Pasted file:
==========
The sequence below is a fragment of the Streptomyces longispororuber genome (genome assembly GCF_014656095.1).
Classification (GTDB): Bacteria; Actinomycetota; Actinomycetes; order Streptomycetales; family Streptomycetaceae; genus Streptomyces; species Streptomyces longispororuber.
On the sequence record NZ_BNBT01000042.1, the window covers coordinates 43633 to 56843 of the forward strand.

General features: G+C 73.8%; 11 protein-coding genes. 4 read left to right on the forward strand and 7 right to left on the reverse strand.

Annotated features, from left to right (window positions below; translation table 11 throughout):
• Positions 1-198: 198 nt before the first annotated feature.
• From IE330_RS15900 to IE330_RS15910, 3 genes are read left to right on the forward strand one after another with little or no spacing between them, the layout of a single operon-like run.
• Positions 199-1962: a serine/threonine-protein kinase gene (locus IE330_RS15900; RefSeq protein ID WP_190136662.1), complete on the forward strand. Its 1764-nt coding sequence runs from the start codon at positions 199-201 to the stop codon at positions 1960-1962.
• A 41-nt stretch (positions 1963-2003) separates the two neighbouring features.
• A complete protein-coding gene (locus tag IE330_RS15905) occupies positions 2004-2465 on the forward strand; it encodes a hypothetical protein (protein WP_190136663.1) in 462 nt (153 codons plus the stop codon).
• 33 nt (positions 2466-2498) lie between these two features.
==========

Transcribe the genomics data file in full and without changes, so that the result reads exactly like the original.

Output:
The sequence below is a fragment of the Streptomyces longispororuber genome (genome assembly GCF_014656095.1).
Classification (GTDB): Bacteria; Actinomycetota; Actinomycetes; order Streptomycetales; family Streptomycetaceae; genus Streptomyces; species Streptomyces longispororuber.
On the sequence record NZ_BNBT01000042.1, the window covers coordinates 43633 to 56843 of the forward strand.

General features: G+C 73.8%; 11 protein-coding genes. 4 read left to right on the forward strand and 7 right to left on the reverse strand.

Annotated features, from left to right (window positions below; translation table 11 throughout):
• Positions 1-198: 198 nt before the first annotated feature.
• From IE330_RS15900 to IE330_RS15910, 3 genes are read left to right on the forward strand one after another with little or no spacing between them, the layout of a single operon-like run.
• Positions 199-1962: a serine/threonine-protein kinase gene (locus IE330_RS15900; RefSeq protein ID WP_190136662.1), complete on the forward strand. Its 1764-nt coding sequence runs from the start codon at positions 199-201 to the stop codon at positions 1960-1962.
• A 41-nt stretch (positions 1963-2003) separates the two neighbouring features.
• A complete protein-coding gene (locus tag IE330_RS15905) occupies positions 2004-2465 on the forward strand; it encodes a hypothetical protein (protein WP_190136663.1) in 462 nt (153 codons plus the stop codon).
• 33 nt (positions 2466-2498) lie between these two features.